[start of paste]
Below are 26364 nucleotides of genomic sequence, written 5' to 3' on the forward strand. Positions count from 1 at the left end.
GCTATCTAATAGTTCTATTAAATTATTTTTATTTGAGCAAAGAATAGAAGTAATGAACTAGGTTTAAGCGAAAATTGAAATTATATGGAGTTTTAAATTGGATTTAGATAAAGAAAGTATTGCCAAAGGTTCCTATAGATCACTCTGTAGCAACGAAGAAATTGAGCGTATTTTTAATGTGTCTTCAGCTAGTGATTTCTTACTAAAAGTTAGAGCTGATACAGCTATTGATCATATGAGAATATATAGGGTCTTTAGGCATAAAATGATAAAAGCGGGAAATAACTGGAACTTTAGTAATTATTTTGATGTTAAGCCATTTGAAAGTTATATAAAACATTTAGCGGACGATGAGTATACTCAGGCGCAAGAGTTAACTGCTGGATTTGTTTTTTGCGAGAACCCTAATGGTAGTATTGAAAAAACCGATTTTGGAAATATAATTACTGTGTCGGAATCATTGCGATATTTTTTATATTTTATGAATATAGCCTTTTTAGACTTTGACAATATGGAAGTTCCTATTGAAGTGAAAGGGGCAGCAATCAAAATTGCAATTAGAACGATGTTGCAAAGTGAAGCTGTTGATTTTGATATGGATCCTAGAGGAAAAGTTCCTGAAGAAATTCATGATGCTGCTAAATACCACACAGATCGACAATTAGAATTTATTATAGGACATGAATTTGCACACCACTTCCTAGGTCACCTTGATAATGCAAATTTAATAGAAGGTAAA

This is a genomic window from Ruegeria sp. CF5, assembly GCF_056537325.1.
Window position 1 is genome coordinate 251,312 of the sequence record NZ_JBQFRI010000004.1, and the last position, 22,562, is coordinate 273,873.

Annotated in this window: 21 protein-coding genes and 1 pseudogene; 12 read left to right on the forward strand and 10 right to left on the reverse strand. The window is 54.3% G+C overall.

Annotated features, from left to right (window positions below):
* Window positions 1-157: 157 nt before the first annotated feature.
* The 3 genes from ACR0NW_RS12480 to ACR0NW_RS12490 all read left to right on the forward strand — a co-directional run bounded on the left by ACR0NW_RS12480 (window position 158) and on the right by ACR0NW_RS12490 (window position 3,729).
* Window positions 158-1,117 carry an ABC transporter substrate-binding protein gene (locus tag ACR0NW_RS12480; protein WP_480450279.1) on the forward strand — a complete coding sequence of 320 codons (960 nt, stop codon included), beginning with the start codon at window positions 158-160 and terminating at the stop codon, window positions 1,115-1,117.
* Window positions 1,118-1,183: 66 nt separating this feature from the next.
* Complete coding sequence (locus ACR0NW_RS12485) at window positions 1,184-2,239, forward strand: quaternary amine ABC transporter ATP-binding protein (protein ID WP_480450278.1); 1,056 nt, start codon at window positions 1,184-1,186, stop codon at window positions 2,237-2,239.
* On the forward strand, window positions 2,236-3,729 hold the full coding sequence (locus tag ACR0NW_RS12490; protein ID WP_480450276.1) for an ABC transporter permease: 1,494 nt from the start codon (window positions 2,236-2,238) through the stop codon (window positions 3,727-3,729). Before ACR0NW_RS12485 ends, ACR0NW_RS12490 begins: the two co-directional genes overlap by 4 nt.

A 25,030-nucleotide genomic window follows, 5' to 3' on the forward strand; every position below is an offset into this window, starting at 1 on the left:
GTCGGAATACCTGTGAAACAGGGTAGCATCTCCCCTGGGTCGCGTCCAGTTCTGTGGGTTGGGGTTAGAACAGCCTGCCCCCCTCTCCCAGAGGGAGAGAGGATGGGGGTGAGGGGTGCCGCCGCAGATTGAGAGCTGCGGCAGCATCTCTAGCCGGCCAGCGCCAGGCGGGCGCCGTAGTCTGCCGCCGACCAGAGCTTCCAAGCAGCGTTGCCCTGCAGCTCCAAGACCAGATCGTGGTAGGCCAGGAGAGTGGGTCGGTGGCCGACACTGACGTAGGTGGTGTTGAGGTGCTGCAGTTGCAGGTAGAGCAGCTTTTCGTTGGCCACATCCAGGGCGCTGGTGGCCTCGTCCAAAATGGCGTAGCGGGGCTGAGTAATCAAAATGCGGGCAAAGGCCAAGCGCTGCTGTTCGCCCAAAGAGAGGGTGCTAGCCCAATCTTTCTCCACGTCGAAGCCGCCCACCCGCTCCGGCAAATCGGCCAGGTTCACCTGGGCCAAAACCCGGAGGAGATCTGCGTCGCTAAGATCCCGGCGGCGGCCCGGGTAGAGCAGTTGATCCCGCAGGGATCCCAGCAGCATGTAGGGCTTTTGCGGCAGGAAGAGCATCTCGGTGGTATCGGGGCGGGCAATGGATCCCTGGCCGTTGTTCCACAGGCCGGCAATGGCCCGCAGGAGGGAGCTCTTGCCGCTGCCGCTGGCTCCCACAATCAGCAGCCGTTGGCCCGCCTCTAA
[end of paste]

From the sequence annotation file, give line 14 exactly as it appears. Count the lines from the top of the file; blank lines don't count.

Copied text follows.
GTCGGAATACCTGTGAAACAGGGTAGCATCTCCCCTGGGTCGCGTCCAGTTCTGTGGGTTGGGGTTAGAACAGCCTGCCCCCCTCTCCCAGAGGGAGAGAGGATGGGGGTGAGGGGTGCCGCCGCAGATTGAGAGCTGCGGCAGCATCTCTAGCCGGCCAGCGCCAGGCGGGCGCCGTAGTCTGCCGCCGACCAGAGCTTCCAAGCAGCGTTGCCCTGCAGCTCCAAGACCAGATCGTGGTAGGCCAGGAGAGTGGGTCGGTGGCCGACACTGACGTAGGTGGTGTTGAGGTGCTGCAGTTGCAGGTAGAGCAGCTTTTCGTTGGCCACATCCAGGGCGCTGGTGGCCTCGTCCAAAATGGCGTAGCGGGGCTGAGTAATCAAAATGCGGGCAAAGGCCAAGCGCTGCTGTTCGCCCAAAGAGAGGGTGCTAGCCCAATCTTTCTCCACGTCGAAGCCGCCCACCCGCTCCGGCAAATCGGCCAGGTTCACCTGGGCCAAAACCCGGAGGAGATCTGCGTCGCTAAGATCCCGGCGGCGGCCCGGGTAGAGCAGTTGATCCCGCAGGGATCCCAGCAGCATGTAGGGCTTTTGCGGCAGGAAGAGCATCTCGGTGGTATCGGGGCGGGCAATGGATCCCTGGCCGTTGTTCCACAGGCCGGCAATGGCCCGCAGGAGGGAGCTCTTGCCGCTGCCGCTGGCTCCCACAATCAGCAGCCGTTGGCCCGCCTCTAA